Lawmakers and tax experts cast a shadow on proposals to refinance the Highway Trust Fund with a temporary tax holiday that would require U.S. corporations to repatriate their overseas earnings at a reduced tax rate, but the idea of some kind of repatriation scheme, at least on a voluntary basis, appears imminent as the expiration of the fund approaches.
“What we know to be true is that repatriation cannot be done as a standalone; it must be part of a transition to a more competitive system,” said Rep. David Reichert, R-Wash., chairman of the House Ways and Means Subcommittee on Select Revenue Measures. He said, taken outside of the context of a transition, mandatory repatriation, as proposed by the Obama Administration in its 2016 budget, would be a tax increase.
“A tax increase that American companies would be forced to pay unlike their foreign competitors,” said Reichert during a hearing Wednesday on the repatriation scheme.
Reichert’s skepticism was met by tax experts testifying before the committee who agreed a major revenue enhancement like the president’s proposal should be part of a comprehensive corporate tax reform that includes a reduction in the nominal 35 percent rate, especially as foreign governments are looking to U.S. corporations to shoulder a big tax burden.
“These and other related developments have increased the urgency for reform of the U.S. rules for taxing the foreign operations of U.S. companies,” Dirk Suringa, advisor to the Treasury’s International Tax Counsel and an attorney with Covington and Burling LLP, told the panel.
The debate over a tax holiday comes as lawmakers are frantically searching for a way to fund the HTF, which expires July 31.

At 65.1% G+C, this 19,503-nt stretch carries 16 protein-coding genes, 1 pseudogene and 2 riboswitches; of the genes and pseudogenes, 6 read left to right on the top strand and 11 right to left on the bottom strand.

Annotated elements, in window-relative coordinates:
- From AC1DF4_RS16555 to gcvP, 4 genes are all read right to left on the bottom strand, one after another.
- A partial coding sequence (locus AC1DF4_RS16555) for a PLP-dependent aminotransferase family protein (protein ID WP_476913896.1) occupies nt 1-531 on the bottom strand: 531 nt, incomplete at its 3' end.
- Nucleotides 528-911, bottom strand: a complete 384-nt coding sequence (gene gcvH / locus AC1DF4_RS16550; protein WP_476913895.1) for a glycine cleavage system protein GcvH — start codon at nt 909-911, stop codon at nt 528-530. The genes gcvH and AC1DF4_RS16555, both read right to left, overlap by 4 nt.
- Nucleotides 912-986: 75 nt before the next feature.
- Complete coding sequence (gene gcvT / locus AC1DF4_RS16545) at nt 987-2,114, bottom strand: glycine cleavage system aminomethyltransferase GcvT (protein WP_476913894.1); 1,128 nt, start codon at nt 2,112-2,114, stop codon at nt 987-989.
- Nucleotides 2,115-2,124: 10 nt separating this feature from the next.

The U.S. Senate Environment and Public Works Committee on Wednesday unanimously passed a six-year transportation authorization bill. The legislation, called the Developing a Reliable and Innovative Vision for the Economy Act, or DRIVE Act, was praised by a number of transportation advocacy groups. The Senate Finance Committee would be responsible for finding the necessary funding sources for the bill.
Republican lawmakers who control the House and Senate are unenthusiastic about raising the federal gas tax, which has been at 18.4 cents a gallon since 1993, and also want any kind of corporate tax proposal that would address a shortfall in highway funding to be part of a comprehensive tax reform.
The White House has proposed a mandatory one-time tax holiday, which would allow U.S. corporations to repatriate foreign earnings at a 14 percent rate, raising an estimated $268 billion to be earmarked for transportation projects. Republicans and Democrats have expressed doubts about the viability of a tax holiday. Rep. Richard Neal, the ranking Democrat on the Ways and Means Subcommittee, pointed to the 2004 tax holiday and insisted that the savings accruing to companies by the lower rate were not invested in operations, as promised, but spent on “increases in executive pay, stock buybacks and stockholder dividends.”
Still, some members of both parties appear to be coalescing around a bipartisan repatriation plan that was proposed by Senators Rand Paul, R-Ky., and Barbara Boxer, D-Calif., that would be voluntary and would allow companies to repatriate overseas earnings at a tax rate of 6.5 percent over 10 years. It wouldn’t change the underlying tax system, a key for Republicans, and it would limit companies from using repatriated profits to boost executive pay or buy back stock, something important to Democrats.
However, while the plan would bring in an estimated $30 billion in revenues through 2017, it would cost the government a net of $118 billion over 10 years, according to testimony by Thomas Berthold, chief of staff of the Joint Committee on Taxation, at Wednesday’s hearing.